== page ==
Selling White Rage

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Getty Images

American Enterprise Institute fellow Tim Mak, who writes for conservative columnist David Frum’s, explains the increasing rage in rightwing radio this way: Follow the money. In a post earlier this month, Mak argued the shrinking ad market for talk radio is driving conservative yappers like Glenn Beck and Rush Limbaugh into ever-deepening vitriol. He notes talk radio has lost 30-40 percent of its ad revenue over the past two years and quotes conservative host Michael Medved explaining:

“In this [economic] environment, you have something of a push to be outrageous, to be on the fringe, because what you’re desperately competing for is… P-1 listeners [those who tune in most frequently]. The percentage of people on the fringe who are P-1s is quite high,” he explained. As a result, talk radio hosts are feeling more pressure than usual to yell harder, scream louder, and insult further. Talk shows “are fighting for an ever- smaller pie, [which means that] you’ve got to be even louder about it because you’re trying to get the attention of an ever-smaller niche,” said Medved.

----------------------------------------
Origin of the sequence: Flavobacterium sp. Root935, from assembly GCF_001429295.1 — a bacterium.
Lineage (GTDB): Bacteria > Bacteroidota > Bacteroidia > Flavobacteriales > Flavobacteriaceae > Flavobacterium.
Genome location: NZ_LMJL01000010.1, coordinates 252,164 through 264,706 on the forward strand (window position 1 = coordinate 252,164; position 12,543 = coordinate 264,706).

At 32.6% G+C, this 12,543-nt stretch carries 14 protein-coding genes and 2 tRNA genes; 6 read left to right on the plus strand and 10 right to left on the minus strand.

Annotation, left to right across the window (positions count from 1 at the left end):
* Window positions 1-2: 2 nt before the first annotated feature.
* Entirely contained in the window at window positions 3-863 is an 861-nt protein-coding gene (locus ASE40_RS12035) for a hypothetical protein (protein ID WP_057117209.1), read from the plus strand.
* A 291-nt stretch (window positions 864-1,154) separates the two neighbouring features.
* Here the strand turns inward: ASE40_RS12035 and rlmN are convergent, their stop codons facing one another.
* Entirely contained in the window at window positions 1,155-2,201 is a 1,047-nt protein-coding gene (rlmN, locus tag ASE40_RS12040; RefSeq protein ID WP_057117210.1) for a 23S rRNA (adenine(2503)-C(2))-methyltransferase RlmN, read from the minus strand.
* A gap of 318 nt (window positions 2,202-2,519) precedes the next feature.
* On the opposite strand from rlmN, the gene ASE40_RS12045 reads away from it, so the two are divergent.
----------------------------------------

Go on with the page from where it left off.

It adds to the point I made in this Root column about the long American tradition of white elites pimping poor whites’ anxiety. As the rest of the media world—and apparently talk radio—craters, Limbaugh boasted "through the roof" revenue in the first quarter of 2009. He’s cornered the white-rage market.

Kudos to Mak and Frum for welcoming a more honest debate. With even purportedly respectable politicos like Sen. Charles Grassley (R-Iowa) parroting the “death panel” fear tactic, it’s hard to find voices on the right who welcome a meaningful, informed public discussion these days. A few do exist (and props to Frank Rich for pointing to Frum's call for calm in today’s New York Times column). They just don’t get amplified by corporate media, because rage sells easier than reason.